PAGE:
Warren Buffett’s lack of big moves during sell-off is ‘tied to his age,’ Ken Fisher says

Kenneth Fisher, chief executive officer of Fisher Investments, speaks at the Forbes Global CEO Conference in Sydney, Australia, on Tuesday, Sept. 28, 2010.

Gillianne Tedder | Bloomberg | Getty Images

Money manager Ken Fisher said recently that legendary investor Warren Buffett’s decision to sit on the sidelines during the coronavirus crisis is likely due to his age. 

Buffett, 89, is like other famous investors who became more cautious as they aged, Fisher said last week in an interview with CNBC-TV18 in India.

“The reality of great investors, including my father, is that when they get to a certain age they lose their edge. I’m not suggesting that Mr. Buffett has lost his edge, but I can’t find a history of people his age who don’t become relatively static in a crisis,” Fisher said. “They just become inactive in a crisis. … My sense of Mr. Buffett is that’s what’s happening to him. He’s moved into a relatively inactive phase tied to his age. Could I be wrong about that? Yeah.”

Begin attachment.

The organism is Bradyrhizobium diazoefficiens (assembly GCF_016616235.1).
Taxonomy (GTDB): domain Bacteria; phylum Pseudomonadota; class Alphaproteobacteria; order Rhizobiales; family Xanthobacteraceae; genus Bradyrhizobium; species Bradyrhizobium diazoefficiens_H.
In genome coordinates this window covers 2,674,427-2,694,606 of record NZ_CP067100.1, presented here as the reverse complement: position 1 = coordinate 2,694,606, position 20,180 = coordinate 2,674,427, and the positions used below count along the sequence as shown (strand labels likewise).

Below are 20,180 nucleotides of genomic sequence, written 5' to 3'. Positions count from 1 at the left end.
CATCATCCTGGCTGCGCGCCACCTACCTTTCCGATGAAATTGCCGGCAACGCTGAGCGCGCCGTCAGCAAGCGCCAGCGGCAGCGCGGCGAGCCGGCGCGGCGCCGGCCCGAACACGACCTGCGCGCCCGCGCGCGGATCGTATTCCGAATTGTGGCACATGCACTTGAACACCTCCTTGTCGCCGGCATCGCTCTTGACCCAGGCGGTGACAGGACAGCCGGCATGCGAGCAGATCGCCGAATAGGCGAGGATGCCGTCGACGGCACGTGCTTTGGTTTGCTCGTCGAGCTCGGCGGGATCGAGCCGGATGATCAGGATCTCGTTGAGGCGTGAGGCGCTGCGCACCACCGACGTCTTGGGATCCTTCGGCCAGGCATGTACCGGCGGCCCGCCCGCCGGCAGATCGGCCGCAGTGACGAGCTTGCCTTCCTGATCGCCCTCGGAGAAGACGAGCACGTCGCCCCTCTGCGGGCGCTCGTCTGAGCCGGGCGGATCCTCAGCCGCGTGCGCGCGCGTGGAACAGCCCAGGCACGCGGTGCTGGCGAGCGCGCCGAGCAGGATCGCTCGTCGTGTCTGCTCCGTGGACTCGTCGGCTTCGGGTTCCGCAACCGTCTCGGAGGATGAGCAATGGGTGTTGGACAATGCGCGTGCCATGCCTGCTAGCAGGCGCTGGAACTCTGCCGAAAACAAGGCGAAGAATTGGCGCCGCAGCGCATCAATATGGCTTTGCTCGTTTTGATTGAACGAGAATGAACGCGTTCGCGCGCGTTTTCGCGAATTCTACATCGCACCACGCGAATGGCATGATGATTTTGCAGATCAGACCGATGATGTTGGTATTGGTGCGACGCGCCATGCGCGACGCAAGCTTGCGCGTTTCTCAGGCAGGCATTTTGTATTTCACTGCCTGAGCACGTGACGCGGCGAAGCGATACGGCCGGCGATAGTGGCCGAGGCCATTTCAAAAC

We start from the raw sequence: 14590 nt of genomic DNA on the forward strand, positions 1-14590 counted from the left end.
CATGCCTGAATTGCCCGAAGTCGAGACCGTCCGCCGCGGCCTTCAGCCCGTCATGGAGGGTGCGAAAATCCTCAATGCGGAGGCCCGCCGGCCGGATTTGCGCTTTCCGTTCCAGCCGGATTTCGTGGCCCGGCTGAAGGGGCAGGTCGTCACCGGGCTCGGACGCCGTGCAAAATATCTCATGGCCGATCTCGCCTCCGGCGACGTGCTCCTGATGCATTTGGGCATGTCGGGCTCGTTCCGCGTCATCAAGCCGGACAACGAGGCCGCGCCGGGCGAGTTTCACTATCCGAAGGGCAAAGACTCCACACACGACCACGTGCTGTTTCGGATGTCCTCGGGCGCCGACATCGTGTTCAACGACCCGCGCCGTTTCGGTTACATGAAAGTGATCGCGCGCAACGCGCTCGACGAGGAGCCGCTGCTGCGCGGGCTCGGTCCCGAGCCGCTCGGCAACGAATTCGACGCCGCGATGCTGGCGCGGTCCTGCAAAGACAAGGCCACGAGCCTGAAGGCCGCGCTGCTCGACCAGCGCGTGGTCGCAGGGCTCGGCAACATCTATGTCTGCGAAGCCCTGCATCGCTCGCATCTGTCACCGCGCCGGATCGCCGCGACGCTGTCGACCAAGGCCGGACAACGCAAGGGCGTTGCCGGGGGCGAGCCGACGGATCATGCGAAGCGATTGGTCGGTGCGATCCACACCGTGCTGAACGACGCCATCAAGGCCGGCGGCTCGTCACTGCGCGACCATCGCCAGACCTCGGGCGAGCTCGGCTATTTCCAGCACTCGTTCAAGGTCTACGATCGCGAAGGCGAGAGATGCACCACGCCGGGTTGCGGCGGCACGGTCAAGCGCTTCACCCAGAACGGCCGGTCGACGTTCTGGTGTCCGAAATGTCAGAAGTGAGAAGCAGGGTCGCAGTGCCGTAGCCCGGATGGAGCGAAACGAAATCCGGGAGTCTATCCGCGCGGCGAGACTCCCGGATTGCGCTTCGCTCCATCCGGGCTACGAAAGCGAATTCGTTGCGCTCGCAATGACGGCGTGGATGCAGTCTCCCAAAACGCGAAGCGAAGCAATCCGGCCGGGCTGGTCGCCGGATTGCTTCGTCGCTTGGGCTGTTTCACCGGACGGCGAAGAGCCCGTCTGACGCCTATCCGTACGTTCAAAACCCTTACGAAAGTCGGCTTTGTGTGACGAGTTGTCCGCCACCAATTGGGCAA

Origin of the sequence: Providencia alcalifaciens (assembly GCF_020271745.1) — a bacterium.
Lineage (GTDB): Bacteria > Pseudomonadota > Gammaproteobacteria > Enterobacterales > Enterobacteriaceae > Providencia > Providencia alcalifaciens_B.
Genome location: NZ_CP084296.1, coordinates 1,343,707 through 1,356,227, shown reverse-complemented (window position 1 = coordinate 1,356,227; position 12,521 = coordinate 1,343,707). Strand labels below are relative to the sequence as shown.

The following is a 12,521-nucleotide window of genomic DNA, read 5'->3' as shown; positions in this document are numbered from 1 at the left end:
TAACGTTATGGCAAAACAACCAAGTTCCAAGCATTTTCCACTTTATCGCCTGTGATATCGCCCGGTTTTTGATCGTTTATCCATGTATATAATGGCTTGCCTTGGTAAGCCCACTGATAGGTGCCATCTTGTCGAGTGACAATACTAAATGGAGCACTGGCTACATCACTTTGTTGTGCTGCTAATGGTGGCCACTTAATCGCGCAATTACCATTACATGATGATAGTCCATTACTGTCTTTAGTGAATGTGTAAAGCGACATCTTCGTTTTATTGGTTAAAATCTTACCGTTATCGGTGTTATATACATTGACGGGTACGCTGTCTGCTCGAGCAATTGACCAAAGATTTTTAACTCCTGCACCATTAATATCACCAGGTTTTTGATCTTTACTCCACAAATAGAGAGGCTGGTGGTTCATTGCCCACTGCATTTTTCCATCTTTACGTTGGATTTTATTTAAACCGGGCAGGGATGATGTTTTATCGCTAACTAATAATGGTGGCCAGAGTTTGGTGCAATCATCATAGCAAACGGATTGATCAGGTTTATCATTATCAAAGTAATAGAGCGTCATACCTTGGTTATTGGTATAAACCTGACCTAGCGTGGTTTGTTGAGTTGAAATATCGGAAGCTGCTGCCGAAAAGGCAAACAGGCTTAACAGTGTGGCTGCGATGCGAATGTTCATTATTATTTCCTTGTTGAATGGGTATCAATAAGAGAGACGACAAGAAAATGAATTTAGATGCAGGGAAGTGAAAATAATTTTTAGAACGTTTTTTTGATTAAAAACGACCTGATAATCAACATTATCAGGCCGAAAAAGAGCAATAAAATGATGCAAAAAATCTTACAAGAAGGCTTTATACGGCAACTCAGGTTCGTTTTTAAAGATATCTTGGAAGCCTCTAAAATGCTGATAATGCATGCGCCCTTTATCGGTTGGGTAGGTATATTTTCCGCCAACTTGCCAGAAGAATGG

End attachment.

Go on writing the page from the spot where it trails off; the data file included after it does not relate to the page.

Buffett’s Berkshire Hathaway has made no major investments during the volatile start to the year, as the coronavirus pandemic has roiled global markets. Buffett did have Berkshire sell out of its positions in airlines, a group of stocks he previously said he would never own. 

During the last recession, Berkshire made big bets on Goldman Sachs and General Electric

Fisher, 69, is the son of Philip Fisher, a famous investor and the author of “Common Stocks and Uncommon Profits.” The younger Fisher saw clients withdraw billions from Fisher Investments last year after he made lewd comments about women at a conference. 

CNBC-TV18 is a brand-licensed partner of CNBC. It is not a part of NBCUniversal, CNBC’s parent company. 

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